During the 2008 Republican Primary, my mother cast her lot by absentee ballot. She believed the hype that it was a good way to avoid the possible long lines at the precinct on election day.
And then it happened! A week before the actual day of the primary, the candidate for whom she had already voted dropped out of the race. “I wasted my vote,” my mother said. This is one of the problems with early voting.
Hopefully, you can see where I am going with this. Those who support Hillary never see themselves voting for Trump and vice versa.
In short, voters have had more than a year to inform themselves about the candidates, and surely have already made up their minds.
But a glaring major defect with early voting is rarely discussed. For example, what if a Hillary Clinton supporter, days before the election, finds out that Hillary lied about the illegal server in her basement? What if it is revealed that she peddled her influence as Secretary of State or actually had people murdered who were in her way?
What if we found out Donald Trump was a Martian or that he liked to run around in his backyard at midnight wearing a toga howling at the moon?
If you didn’t see the problem before, hopefully, you are getting it now. If the reopening of the investigation into Clinton’s email server bears fruit of pay for play or compromised national security and you’ve already voted for her can you change your vote? Can you retrieve your ballot?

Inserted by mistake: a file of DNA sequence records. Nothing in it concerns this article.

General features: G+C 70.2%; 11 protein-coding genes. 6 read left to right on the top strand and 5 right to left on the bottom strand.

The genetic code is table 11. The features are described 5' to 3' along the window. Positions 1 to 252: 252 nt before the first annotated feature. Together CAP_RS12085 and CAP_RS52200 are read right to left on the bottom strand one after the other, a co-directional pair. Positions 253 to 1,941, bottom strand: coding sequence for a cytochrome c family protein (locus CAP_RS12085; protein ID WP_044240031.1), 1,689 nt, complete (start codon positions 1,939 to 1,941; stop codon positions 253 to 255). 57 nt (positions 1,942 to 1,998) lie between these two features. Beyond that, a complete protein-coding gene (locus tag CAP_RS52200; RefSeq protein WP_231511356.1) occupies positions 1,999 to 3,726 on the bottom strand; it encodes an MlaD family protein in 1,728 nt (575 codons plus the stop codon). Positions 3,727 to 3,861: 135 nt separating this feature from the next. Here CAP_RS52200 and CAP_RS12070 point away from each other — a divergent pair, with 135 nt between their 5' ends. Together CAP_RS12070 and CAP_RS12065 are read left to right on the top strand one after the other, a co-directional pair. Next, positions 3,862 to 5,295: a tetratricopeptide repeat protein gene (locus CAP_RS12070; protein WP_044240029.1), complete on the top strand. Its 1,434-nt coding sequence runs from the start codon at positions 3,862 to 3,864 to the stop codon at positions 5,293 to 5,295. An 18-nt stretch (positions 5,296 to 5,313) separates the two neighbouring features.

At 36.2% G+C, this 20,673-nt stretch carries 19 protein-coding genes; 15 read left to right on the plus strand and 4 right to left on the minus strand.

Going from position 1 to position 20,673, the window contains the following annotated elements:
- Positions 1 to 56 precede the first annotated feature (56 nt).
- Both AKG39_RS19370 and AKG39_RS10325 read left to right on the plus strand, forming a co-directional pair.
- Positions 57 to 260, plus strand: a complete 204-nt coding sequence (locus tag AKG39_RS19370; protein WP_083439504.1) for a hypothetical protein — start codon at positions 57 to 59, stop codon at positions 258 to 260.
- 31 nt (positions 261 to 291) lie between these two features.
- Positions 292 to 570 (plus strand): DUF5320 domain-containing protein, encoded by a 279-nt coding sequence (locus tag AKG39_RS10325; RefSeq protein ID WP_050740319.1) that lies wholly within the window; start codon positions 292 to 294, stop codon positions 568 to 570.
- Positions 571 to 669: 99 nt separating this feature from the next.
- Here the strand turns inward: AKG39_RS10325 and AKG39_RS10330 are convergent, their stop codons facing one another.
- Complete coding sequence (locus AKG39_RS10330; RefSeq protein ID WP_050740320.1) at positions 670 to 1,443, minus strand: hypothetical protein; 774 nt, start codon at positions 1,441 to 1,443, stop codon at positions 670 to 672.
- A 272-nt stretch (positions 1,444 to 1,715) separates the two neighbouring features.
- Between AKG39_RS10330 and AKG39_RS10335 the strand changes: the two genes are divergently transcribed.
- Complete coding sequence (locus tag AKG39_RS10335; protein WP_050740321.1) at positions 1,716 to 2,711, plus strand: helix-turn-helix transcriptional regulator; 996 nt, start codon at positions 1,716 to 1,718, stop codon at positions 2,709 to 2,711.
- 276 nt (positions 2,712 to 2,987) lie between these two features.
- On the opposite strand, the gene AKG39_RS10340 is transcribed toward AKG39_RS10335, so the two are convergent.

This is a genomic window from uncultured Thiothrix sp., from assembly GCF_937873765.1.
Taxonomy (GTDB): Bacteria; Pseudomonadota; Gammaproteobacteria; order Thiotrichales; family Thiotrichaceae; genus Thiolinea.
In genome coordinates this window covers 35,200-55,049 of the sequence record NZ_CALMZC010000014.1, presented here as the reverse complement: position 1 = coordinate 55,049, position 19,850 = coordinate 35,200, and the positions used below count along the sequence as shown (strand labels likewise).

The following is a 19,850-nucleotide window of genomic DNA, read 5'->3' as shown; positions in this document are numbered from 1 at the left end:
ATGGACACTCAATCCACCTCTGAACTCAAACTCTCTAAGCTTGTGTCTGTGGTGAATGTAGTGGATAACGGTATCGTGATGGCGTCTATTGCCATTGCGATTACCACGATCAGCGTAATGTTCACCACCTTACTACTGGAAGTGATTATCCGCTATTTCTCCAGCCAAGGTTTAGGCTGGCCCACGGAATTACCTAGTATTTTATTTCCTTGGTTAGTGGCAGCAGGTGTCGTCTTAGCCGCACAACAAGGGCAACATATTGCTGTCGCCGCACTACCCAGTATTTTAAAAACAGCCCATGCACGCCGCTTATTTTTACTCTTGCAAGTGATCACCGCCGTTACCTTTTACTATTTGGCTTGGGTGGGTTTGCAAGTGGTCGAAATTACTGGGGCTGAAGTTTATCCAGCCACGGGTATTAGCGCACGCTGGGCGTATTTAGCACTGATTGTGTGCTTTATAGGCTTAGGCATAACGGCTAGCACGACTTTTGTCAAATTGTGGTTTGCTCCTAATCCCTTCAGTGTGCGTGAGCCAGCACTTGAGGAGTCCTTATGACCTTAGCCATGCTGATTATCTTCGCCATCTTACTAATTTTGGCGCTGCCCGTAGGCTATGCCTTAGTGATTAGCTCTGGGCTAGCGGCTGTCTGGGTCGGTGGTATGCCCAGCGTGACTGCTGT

That mentioned above is just one problem.
Another issue which most have not considered with early voting is the fact that it is has brought more money into the cost of political campaigns; something most American’s lament. More money means more control of the candidates by special interest groups.
Most political candidates and campaigns spend the bulk of their money in the last few days before election day on direct mail, advertising, phone banking, and get-out-the-vote efforts. With early voting, such expenses will stretch over a much longer period, resulting in more expensive campaigns.
But back to the question at hand. If you already voted and recent developments force you to conclude that the candidate for whom you’ve voted is not fit to be the Commander and Chief, is there anything you can do about it?
Fox News Reporter Trace Gallagher reported that a few states allow you to change your vote after the fact. Mr. Gallagher’s report is posted below.
It must be noted that there are some who dispute the report as containing some error. If you already voted and wanted to change your vote, you will need to contact your local supervisor of elections to see if there is a process in place.
On the other hand, I believe the best way to handle the election, especially for those who cannot make it to the poles on a specific day, is to change from a single day of voting to a two-day event — Friday and Saturday.
What say you?